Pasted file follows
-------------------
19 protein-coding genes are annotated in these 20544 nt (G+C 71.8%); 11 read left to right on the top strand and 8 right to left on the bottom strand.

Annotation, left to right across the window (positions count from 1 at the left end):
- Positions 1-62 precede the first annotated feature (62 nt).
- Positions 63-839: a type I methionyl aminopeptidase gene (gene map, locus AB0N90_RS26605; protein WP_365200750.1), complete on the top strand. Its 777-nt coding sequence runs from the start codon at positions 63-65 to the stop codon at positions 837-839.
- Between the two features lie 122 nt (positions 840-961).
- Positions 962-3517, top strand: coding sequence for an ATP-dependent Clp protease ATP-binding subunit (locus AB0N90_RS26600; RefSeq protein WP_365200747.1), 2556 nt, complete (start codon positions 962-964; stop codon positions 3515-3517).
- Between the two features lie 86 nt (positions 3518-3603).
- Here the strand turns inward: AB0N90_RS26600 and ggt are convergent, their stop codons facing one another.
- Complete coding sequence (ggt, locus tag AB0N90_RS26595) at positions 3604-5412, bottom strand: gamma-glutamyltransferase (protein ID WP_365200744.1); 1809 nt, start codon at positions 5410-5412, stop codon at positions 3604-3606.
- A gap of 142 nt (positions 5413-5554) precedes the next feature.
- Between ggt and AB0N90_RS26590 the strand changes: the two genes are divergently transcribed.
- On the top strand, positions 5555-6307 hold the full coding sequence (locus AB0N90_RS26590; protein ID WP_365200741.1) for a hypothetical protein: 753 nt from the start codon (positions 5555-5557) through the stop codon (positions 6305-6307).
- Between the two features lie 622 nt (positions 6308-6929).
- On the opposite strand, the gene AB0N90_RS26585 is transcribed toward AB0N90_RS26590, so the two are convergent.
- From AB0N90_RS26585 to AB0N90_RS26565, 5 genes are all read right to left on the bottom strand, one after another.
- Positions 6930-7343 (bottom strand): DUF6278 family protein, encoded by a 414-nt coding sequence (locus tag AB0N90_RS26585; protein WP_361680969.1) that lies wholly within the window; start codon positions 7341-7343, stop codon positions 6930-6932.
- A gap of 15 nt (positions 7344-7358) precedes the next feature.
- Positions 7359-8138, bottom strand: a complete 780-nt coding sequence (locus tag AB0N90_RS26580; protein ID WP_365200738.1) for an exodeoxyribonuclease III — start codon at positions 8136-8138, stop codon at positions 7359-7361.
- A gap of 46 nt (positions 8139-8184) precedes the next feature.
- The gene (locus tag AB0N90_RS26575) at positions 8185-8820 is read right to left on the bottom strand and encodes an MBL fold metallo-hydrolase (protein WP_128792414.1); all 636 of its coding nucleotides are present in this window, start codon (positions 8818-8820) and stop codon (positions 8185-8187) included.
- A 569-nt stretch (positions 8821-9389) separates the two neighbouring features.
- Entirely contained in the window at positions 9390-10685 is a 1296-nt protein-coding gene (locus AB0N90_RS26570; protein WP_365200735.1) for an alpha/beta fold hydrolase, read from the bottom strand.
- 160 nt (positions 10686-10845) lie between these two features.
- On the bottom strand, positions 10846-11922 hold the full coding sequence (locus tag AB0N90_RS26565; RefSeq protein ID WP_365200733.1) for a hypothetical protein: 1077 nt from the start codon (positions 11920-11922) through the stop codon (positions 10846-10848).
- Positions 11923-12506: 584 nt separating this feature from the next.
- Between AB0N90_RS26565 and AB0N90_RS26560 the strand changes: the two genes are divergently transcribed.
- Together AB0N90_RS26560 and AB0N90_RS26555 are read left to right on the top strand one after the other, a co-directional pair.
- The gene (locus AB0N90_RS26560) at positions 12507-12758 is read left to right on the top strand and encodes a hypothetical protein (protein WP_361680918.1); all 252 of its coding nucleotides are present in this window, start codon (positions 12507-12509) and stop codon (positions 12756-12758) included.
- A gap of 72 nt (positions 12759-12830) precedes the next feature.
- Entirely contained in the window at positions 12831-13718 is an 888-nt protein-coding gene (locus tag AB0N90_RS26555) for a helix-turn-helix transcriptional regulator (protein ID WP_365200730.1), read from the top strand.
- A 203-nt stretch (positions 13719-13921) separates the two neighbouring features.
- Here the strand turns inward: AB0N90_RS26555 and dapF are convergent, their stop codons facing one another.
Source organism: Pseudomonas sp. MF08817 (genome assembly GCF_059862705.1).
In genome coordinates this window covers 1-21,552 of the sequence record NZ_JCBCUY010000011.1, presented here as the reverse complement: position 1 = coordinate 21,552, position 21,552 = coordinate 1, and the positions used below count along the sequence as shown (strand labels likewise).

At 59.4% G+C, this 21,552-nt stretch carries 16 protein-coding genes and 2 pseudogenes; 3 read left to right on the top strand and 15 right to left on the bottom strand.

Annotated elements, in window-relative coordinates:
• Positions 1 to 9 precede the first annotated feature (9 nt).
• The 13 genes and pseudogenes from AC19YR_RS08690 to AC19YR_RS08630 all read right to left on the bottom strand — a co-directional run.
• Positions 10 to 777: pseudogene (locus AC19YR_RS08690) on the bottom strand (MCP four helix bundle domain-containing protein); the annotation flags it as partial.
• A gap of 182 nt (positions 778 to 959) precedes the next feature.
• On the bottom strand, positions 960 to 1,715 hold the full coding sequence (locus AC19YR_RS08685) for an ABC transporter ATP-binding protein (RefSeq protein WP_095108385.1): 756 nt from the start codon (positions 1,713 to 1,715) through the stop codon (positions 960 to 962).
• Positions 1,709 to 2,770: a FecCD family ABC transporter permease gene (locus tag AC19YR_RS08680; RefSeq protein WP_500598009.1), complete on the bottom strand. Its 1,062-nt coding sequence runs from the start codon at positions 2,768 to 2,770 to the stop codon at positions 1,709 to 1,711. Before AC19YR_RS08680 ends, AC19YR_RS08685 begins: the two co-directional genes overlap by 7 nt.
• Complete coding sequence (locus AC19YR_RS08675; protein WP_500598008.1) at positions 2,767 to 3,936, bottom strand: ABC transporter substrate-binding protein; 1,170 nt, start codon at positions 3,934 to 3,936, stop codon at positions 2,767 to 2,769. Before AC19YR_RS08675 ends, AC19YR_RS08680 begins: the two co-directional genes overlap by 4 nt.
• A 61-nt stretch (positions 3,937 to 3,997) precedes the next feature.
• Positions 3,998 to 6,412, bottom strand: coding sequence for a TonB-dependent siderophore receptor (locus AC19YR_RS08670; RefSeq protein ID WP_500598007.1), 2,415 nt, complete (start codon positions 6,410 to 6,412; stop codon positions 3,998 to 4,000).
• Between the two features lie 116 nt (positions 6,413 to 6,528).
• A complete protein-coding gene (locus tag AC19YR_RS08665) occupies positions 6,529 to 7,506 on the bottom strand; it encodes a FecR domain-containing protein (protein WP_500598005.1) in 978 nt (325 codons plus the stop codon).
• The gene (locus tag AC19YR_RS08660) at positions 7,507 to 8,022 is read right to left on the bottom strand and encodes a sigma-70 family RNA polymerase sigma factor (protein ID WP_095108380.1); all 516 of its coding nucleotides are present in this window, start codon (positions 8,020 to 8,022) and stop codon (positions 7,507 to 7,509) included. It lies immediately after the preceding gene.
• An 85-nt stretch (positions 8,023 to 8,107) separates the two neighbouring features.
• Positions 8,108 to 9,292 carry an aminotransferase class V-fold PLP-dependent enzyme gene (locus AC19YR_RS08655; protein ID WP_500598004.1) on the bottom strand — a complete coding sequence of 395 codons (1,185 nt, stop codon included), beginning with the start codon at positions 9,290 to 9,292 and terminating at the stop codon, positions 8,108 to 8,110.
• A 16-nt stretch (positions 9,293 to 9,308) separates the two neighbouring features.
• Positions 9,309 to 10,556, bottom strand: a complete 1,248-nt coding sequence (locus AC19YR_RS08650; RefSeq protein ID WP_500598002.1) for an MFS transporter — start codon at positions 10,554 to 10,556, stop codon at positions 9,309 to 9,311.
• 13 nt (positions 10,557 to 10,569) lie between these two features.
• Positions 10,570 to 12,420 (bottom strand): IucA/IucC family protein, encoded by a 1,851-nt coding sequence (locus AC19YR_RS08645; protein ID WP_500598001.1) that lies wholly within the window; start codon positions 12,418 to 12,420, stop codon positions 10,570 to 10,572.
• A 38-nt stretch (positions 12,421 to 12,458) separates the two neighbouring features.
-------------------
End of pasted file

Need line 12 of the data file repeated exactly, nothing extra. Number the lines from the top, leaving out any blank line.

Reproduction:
- On the top strand, positions 5555-6307 hold the full coding sequence (locus AB0N90_RS26590; protein ID WP_365200741.1) for a hypothetical protein: 753 nt from the start codon (positions 5555-5557) through the stop codon (positions 6305-6307).